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Originally Posted by Johnny Angell
I just watched this on TCM and enjoyed it, but not so much to make me want the blu. There was one oddity that I have a question about. The film depicts a significant number of passengers boarding after the ship has left the dock via a tender. Did this really happen or is this just fiction?
I noted that as well, and have no idea.
 

Johnny Angell

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Robert Harris said:
I noted that as well, and have no idea.
I'll wage we have a Titanic enthusiast who can answer the question. I'm glad I'm not the only one who thought it was odd.
 

TravisR

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Johnny Angell said:
I just watched this on TCM and enjoyed it, but not so much to make me want the blu. There was one oddity that I have a question about. The film depicts a significant number of passengers boarding after the ship has left the dock via a tender. Did this really happen or is this just fiction?
I haven't seen this movie in years so I'm not sure if this is what you're talking about but the real Titanic went from Southampton, England to Cherbourg, France and then to Queenstown, Ireland before starting to cross the Atlanitc. Both the French and Irish ports didn't have docks big enough for the Titanic so they had to bring people over by other smaller ships.
 

Johnny Angell

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TravisR said:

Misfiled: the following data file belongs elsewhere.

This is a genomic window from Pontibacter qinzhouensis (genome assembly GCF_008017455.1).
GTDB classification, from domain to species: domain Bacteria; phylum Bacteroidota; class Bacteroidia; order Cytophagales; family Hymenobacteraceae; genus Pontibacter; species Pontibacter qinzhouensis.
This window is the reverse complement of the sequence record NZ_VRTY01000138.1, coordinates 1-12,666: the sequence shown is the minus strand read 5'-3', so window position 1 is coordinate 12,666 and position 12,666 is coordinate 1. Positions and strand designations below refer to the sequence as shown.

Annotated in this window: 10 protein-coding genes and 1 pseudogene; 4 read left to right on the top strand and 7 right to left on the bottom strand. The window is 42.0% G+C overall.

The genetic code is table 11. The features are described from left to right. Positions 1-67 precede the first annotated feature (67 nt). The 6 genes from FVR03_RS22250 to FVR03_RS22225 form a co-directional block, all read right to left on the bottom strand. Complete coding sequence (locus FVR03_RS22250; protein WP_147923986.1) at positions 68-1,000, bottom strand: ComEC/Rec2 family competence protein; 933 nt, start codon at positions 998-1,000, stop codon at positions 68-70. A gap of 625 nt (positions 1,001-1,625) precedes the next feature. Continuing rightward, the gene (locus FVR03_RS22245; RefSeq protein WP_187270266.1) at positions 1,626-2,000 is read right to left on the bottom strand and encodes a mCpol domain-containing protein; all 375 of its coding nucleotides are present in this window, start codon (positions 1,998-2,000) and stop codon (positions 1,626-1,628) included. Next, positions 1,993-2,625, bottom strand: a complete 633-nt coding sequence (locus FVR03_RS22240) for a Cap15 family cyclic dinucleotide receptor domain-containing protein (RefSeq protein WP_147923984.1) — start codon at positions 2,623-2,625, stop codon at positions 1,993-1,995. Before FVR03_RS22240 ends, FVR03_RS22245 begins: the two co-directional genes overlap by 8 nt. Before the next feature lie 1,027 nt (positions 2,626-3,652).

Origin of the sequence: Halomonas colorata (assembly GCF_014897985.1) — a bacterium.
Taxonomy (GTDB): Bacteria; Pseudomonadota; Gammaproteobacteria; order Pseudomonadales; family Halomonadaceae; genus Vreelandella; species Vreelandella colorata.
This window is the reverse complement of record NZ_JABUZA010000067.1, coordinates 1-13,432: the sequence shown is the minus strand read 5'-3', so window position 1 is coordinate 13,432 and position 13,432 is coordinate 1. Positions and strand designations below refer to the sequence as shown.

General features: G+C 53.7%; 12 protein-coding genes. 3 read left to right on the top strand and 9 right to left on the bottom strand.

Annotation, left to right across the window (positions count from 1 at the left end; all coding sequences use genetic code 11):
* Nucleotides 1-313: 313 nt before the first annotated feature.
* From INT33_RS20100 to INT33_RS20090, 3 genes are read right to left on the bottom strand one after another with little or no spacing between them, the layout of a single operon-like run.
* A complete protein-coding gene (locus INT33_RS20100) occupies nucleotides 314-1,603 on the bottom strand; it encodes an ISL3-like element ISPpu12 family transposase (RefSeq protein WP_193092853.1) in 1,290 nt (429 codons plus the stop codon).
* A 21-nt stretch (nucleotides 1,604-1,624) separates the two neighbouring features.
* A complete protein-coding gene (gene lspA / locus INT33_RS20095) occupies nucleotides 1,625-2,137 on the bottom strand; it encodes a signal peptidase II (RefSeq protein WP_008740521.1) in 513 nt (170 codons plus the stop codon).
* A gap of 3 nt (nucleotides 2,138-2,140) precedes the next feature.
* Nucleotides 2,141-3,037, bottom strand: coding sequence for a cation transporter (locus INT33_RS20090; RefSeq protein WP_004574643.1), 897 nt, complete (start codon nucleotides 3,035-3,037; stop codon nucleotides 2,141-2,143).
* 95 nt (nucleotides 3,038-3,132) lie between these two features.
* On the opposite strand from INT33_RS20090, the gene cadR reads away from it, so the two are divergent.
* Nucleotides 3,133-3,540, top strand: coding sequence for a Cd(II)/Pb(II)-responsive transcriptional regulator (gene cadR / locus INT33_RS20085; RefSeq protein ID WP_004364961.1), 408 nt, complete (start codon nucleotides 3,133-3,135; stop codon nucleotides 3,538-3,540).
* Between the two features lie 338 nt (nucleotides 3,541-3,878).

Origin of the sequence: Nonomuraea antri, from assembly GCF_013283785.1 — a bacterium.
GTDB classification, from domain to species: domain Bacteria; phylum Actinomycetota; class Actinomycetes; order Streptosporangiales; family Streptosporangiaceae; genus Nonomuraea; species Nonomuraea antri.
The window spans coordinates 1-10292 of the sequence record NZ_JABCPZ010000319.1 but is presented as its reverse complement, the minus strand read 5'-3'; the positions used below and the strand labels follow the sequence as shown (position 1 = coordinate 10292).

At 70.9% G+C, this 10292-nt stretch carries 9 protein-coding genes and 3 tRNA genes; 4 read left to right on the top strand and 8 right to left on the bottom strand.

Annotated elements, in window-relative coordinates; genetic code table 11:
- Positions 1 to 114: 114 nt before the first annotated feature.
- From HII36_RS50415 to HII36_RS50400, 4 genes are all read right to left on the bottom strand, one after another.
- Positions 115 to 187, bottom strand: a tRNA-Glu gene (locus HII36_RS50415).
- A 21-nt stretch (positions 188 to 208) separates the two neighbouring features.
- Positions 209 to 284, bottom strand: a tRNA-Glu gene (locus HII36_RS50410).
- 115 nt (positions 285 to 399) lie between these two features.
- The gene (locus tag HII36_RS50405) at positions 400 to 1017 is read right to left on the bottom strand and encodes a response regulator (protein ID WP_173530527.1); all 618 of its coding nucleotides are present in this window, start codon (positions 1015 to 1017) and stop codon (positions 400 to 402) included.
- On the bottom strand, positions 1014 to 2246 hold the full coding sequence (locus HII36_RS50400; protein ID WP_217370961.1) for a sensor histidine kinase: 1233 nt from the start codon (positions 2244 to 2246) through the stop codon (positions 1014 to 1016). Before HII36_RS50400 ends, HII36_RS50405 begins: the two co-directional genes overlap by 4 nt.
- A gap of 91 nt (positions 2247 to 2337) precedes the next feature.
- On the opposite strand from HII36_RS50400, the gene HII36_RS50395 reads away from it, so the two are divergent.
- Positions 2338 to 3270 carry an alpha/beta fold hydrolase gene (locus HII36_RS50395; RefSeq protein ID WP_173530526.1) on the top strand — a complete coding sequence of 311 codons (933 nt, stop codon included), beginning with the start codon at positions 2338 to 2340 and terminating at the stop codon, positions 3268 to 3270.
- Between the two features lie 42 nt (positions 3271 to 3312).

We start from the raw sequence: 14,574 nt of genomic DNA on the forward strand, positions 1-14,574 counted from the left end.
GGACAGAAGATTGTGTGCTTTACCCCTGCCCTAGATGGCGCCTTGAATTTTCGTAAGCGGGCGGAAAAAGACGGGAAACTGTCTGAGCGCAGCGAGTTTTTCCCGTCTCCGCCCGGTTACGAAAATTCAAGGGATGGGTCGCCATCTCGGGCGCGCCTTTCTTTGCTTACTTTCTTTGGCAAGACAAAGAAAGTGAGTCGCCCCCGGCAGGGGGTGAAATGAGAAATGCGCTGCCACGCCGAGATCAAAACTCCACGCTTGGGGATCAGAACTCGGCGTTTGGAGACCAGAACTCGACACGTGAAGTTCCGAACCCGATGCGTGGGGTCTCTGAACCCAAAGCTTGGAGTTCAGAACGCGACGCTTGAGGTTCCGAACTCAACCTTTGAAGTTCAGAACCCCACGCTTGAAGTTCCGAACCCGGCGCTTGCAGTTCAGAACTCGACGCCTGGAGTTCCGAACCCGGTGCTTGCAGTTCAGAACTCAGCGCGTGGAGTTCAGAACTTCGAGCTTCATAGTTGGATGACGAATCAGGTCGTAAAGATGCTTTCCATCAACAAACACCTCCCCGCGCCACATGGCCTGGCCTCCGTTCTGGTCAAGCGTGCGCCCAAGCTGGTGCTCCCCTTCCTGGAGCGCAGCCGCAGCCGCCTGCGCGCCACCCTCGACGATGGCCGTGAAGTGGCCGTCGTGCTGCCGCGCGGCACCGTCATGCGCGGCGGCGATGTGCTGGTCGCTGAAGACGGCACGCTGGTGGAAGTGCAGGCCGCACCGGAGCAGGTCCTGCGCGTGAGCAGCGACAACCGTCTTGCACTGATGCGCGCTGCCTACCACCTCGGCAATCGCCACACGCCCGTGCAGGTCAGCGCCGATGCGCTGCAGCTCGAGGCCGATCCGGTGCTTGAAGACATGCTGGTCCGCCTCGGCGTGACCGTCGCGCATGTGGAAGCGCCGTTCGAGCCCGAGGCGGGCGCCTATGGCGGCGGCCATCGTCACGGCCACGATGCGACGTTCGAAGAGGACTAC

I haven't seen this movie in years so I'm not sure if this is what you're talking about but the real Titanic went from Southampton, England to Cherbourg, France and then to Queenstown, Ireland before starting to cross the Atlanitc. Both the French and Irish ports didn't have docks big enough for the Titanic so they had to bring people over by other smaller ships.
That could be it. I don't recall if the movie mentioned what port they were at.
 

alistairKerr

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There were two tenders: the "Nomadic" and the "Traffic". The former still exists - it lay derelict on the Seine in Paris for many years, but has now returned to Belfast and is berthed near the new Titanic museum and is undergoing restoration. Alistair
 

Johnny Angell

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Think you Alistair. I knew the question would be answered. So this Titanic movie is accurate in portraying passengers coming on board via tender.
 

JimMiller

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There is more emotion in the short scene where Stanwyck says goodbye to Webb than in the entire Cameron version. Granted, Cameron's version has astounding special effects but I'd give them all up for a scene like the one of Stanwyck looking back at the ship. Her face says it all. Just my opinion.
 

Johnny Angell

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JimMiller said: